Note that California law does not make it a crime for one person to live or cohabit with more partners than one at the same period. The fact that you are in a deep relationship with another person will not absolve you of domestic abuse charges on another. Therefore, you cannot use that as a defense against charges under this statute.
Possible Punishment for Sentencing Under Penal Code 273.5
California Penal Code 273.5 is a wobbler. It means that the prosecutor can charge it as a misdemeanor or felony, based on the following:
- The elements of the case
- Your criminal background
A slightly lenient misdemeanor charge could attract less severe penalties upon conviction. You are likely to face a felony charge under this law if these elements are true:
- You inflicted severe bodily injuries on your intimate partner
- You have a background of cases relating to domestic abuse or any other aggressive behavior
If you face misdemeanor charges for causing a corporal injury to your spouse, you will possibly receive these penalties after a conviction:
- Jail time for a period not exceeding one year
- A maximum fine of $6,000
In the place of jail time, the judge could decide to place you on summary probation. In that case, you will serve part of or the entire sentence out of incarceration. However, you will have to abide by specific probation conditions.
If you face felony charges under this law, you will probably receive the following penalties after conviction:
- Between two and four years of prison time
- A court fine of not more than $6,000
Again, the judge might choose to send you on formal probation to serve all or part of your prison sentence. You will be under the supervision of a probation officer, who will ensure that you are abiding by all the probation conditions set by the judge.
Note that not all offenders qualify for probation. The judge considers several factors, including your criminal history and seriousness of the offense, to decide whether or not to place you on probation.
Penalties in Case of Prior Convictions
Sometimes California trial court judges impose a more severe penalty on offenders with previous convictions. Therefore, your sentence for causing a corporal injury to your spouse might become more severe if you have a criminal record.
California Penal Code 273.5 is still a wobbler even for defendants with a previous sentence for domestic abuse or assault in their criminal history. However, your punishment for the felony conviction could be more if you have a sentence within seven years for any of these crimes:
- Corporal injury to a close partner — Penal Code 273.5
- Battery/assault causing severe physical injury, as under PC 243(d)
- Battery/assault by a dangerous chemical as under PC 244
- Sexual battery as under PC 243.4
- Assault by a dangerous weapon as under PC 245
- Assault by a stun gun, as under PC 244.5
- Battery on a close partner as under the state’s Penal Code 243(e)
Penalties if You Have a Previous Conviction for Battering Your Spouse
You will probably receive a felony conviction for causing a corporal injury to your spouse if you have a previous conviction for battering your spouse under Penal Code 243(e). In that case, your penalties will go up to:
- Two(2), three(3), or four(4) years in prison
- Fines not exceeding $10,000
If there is a previous conviction for any of the remaining crimes listed above in your criminal record, except battering your spouse, your felony penalties will go up to:
- Two(2), four(4), or five(5)e years in prison
- A court fine of not more than $10,000
Penalty Enhancement for Great Injury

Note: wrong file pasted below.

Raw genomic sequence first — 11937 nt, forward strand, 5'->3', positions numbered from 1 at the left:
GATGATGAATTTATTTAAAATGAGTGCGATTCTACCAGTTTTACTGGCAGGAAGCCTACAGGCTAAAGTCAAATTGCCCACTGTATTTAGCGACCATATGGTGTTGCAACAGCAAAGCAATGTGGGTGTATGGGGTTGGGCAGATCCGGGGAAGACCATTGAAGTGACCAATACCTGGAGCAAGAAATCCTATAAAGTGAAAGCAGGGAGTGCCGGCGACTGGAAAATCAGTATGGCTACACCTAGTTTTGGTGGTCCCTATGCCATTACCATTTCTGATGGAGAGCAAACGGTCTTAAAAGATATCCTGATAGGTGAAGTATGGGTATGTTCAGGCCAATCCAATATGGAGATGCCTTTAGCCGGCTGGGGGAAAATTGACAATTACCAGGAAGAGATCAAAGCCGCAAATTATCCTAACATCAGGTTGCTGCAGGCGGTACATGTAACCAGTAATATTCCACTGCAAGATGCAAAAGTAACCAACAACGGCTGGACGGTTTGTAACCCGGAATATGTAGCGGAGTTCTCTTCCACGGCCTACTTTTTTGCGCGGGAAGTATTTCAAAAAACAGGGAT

If the victim incurred a great physical injury due to your actions, you would possibly receive a penalty enhancement under the state’s sentence enhancement law under Penal Code 12022.7.
A great physical/bodily injury refers to any substantial physical injury.
A penalty enhancement adds additional and successive penalties to your penalties. You will possibly receive between three and five years of prison time in this case.
California trial court judges have complete discretion in sending defendants on probation instead of or as part of jail/prison sentences. Your probation can be a felony or misdemeanor based on the underlying charge.
Misdemeanor probations run for a maximum of three years, while felony probation could go for not more than five years. If the judge sends you on felony probation, he/she cou;ld require you to serve a minimum of one year of your sentence in jail and then the remaining sentence under the supervision of a probation officer. Felony probations are usually given to first-time offenders.
When placed on probation, the judge sets specific probation terms that you’ll abide by during the probation term. The most likely of these are:
- Payments for all court fines
- Pay restitution to your victim to enable him/her to access essential services like counseling and medical care.
- Pay a specified amount to battered women's shelters.
- Compulsory attendance of domestic violence classes
- Completing community service
- Abiding by the law and not committing another crime while out on probation
- Complying to a specific protective/restraining order
Note that violating any of the given probation conditions is a serious offense. The judge summons you to court for a violation hearing when that happens. After analyzing the situation and listening to your reason for probation violation, the court makes one of these three decisions:
- Continue your probation as it is
- Impose fresh and harsher probation conditions
- Revoke our probation, then sentence you to county jail or state prison for the maximum period provided by the law
Other Effects of a Sentence Under the Penal Code 273.5
Causing your partner to incur a corporal injury will likely result in serious immigration consequences. The crime is a severe violence-related offense under national immigration laws. Therefore, it is listed as a deportable crime. Additionally, all domestic violence-related crimes are crimes of moral turpitude. California Penal Code 273.5 is an aggravated felony if it results in significant bodily injury. For all these reasons, Causing a corporal injury to your spouse will cause a non-immigrant to face deportation or be marked as inadmissible to the U.S.